Vulcan Street Plant

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Vulcan Street Plant
PaperDiscoveryCenterAppletonWI.jpg
Vulcan Street Plant is located in Wisconsin
Vulcan Street Plant
Location of Vulcan Street Plant
Official name Vulcan Street Plant
Location Appleton, Outagamie County, Wisconsin, United States
Coordinates 44°15′12″N 88°24′42″W / 44.25333°N 88.41167°W / 44.25333; -88.41167Coordinates: 44°15′12″N 88°24′42″W / 44.25333°N 88.41167°W / 44.25333; -88.41167
Dam and spillways
Impounds Fox River
Power station
Commission date September 30, 1882
Turbines 1
Installed capacity 12.5 kW

The Vulcan Street Plant was the world's first Edison hydroelectric central station.[1][2][3][4] The plant was built on the Fox River in Appleton, Wisconsin and put into operation on September 30, 1882.[4][5] According to the American Society of Mechanical Engineers, the Vulcan Street plant is considered to be "the first hydro-electric central station to serve a system of private and commercial customers in North America." [5] It is a National Historic Mechanical Engineering Landmark.[1][4][6][7]

The Vulcan Street Plant was housed in the Appleton Paper and Pulp Company building, which burned to the ground in 1891.[7] A replica of the Vulcan Street Plant was later built on South Oneida Street.[3]

Origin[edit]

The Vulcan Street Plant was conceptualized by H.J. Rogers – who was the president of the Appleton Paper and Pulp Co. and of the Appleton Gas Light Co. during this time.[1] According to the Institute of Electrical and Electronics Engineering, H. J. Rogers first came up with the idea for a hydro-electric central station after talking with a friend of his, H.E. Jacobs, while they were on a fishing trip.[6]

The Appleton Edison Electric Light Company[edit]

H. E. Jacobs, who was working for Western Edison Light Company of Chicago as a licensing agent, informed H. J. Rogers about Thomas Edison’s plan for a steam-driven electric power plant in New York City called the Pearl Street Plant.[1][6] Upon learning about Edison’s advances in electric light technology and electric generators, Rogers worked to bring together a group of investors in an effort to create one of the first hydro-electric central stations in the world.[1] For this reason, the Appleton Edison Electric Light Company was formed and incorporated on May 25, 1882.[6]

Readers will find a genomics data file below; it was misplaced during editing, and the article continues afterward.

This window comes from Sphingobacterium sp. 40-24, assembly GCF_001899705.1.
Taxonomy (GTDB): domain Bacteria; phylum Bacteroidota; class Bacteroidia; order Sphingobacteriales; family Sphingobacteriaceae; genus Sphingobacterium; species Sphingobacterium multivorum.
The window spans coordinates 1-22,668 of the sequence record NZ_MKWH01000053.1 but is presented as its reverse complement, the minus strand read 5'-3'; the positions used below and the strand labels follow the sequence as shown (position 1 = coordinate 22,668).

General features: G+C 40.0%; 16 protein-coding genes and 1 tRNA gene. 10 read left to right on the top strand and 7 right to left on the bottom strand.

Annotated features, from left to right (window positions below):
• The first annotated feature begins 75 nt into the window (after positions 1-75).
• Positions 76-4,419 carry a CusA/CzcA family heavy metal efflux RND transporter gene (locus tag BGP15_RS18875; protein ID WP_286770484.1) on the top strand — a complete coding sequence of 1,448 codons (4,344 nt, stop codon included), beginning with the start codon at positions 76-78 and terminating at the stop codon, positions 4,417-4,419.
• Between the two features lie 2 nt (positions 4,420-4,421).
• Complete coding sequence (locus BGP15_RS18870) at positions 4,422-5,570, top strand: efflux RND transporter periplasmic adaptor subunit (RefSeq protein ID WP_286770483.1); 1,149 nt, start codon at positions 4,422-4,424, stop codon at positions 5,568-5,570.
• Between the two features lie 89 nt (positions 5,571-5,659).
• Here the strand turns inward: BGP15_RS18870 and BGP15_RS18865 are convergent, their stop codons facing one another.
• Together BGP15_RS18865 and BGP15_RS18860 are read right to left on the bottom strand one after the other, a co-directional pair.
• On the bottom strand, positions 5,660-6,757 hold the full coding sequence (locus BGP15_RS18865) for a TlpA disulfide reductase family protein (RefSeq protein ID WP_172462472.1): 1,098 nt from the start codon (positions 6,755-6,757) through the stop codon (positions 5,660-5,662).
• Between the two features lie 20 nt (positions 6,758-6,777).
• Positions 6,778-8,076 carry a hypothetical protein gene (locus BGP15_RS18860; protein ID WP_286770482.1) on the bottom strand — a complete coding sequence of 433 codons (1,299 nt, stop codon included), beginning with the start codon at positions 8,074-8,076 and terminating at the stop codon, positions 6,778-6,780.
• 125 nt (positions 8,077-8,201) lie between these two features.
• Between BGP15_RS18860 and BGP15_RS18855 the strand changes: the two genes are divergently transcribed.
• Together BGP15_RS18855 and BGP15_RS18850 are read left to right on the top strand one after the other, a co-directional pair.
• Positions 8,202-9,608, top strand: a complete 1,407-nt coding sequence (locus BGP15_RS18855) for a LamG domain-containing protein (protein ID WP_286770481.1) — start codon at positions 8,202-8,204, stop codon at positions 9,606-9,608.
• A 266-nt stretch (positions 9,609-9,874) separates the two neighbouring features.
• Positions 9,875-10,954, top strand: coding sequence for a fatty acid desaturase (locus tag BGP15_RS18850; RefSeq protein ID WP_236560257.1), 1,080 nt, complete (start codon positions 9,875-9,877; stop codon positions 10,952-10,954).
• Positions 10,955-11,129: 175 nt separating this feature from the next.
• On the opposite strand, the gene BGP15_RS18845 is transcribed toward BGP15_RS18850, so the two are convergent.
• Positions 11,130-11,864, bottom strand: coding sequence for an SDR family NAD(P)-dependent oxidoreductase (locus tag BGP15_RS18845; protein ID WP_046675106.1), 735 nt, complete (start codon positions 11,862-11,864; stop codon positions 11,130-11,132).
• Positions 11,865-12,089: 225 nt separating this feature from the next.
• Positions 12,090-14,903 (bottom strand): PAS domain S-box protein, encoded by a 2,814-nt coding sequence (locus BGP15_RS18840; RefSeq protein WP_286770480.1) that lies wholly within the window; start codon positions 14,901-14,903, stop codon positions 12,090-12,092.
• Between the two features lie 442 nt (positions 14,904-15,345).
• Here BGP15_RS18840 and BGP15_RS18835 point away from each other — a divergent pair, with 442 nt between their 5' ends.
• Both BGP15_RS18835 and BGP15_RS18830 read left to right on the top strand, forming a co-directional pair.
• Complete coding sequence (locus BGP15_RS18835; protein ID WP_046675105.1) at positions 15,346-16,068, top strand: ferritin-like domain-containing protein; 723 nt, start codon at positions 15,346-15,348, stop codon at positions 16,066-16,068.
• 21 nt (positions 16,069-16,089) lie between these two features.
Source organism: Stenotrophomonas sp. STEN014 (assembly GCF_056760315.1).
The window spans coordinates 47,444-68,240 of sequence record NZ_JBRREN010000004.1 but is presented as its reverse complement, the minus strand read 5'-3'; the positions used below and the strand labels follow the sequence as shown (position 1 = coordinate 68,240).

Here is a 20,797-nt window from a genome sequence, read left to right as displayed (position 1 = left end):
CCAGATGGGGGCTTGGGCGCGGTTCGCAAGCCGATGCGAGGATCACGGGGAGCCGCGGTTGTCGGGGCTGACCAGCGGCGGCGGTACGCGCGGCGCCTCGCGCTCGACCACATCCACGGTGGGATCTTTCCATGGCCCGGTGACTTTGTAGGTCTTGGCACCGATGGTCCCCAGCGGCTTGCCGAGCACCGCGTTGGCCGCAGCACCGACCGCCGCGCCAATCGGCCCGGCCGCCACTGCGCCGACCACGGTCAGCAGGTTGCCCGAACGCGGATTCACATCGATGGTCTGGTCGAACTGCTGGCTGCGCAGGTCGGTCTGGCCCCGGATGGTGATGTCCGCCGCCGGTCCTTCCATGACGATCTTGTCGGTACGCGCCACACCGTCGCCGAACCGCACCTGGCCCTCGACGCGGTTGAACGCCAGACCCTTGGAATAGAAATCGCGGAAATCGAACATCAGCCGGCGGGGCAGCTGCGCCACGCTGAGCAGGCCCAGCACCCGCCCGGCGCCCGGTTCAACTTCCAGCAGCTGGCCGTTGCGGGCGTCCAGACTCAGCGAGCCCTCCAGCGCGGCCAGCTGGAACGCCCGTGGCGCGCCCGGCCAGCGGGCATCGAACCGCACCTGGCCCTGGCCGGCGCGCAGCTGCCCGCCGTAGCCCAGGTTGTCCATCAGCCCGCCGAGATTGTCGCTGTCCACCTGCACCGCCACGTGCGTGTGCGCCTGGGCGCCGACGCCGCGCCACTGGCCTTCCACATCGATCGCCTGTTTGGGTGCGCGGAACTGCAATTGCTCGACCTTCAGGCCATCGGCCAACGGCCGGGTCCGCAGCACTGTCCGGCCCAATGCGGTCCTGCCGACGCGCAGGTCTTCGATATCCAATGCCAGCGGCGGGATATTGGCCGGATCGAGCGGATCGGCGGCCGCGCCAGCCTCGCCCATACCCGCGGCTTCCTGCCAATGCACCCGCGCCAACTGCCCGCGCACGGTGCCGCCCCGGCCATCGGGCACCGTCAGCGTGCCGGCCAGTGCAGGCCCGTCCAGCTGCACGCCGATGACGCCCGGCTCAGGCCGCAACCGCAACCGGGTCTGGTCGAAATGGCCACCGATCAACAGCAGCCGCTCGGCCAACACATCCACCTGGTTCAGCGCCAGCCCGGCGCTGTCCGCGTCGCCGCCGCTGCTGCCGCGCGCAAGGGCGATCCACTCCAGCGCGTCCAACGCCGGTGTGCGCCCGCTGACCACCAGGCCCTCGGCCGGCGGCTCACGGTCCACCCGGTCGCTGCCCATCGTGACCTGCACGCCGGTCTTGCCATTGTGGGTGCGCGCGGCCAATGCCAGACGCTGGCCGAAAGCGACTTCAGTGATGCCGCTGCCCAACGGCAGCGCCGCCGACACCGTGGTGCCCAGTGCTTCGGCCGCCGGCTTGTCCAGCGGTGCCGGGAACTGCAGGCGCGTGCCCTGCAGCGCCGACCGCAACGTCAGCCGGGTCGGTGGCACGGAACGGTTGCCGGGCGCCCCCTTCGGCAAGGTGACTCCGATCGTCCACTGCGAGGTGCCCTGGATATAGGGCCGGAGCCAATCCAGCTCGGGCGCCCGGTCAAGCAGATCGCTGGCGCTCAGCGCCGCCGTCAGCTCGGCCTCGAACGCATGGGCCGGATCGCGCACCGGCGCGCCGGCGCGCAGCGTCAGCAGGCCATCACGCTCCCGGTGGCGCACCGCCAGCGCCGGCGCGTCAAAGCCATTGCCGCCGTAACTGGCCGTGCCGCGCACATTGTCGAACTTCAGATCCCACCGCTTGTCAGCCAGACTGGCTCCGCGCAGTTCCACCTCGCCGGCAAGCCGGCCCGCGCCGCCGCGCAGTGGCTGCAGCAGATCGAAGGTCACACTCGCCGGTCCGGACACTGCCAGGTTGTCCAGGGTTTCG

While Edison’s Pearl Street Plant was still under construction, the founders of the Appleton Edison Electric Light Company – H.E. Jacobs, A.L. Smith, H.D. Smith, and Charles Beveridge – began planning the Vulcan Street Plant.[6]

In July 1882, an engineer named P.D. Johnston, who worked for Western Edison Light Company of Chicago during this time, visited Appleton to explain the details of Edison’s lighting system to the founders of the Appleton Edison Electric Light Company.[6] After this meeting, the founders decided to test the viability of hydro-electric lighting by first installing it in their homes and mills.[1][1][4][6]

As a result, two Edison “K” type generators were ordered. The first generator was installed in H.J. Roger’s paper mill, the Appleton Paper and Pulp Company, and is the generator that began operation on September 30, 1882.[1][1][2][4][6] The second generator was installed in its own building on Vulcan Street and began operation on November 25, 1882.[1][1][4][6][7]

Problems and successes[edit]

On September 27, 1882, the first generator began operation, but without success.[1][6] For this reason, the man who installed the generator, Edward T. Ames, returned to Appleton in an effort to correct the problem.[6]

After a few days of trial and error troubleshooting, the generator was fixed and successfully put it into operation on September 30, 1882.[1][1][2][4][6] This was only twenty-six days after Thomas Edison began to successfully operate his steam-driven Pearl Street Plant in New York, which began operation on September 4, 1882.[2] The output of the original generator was about 12.5 kilowatts.[1][1][2][4][6]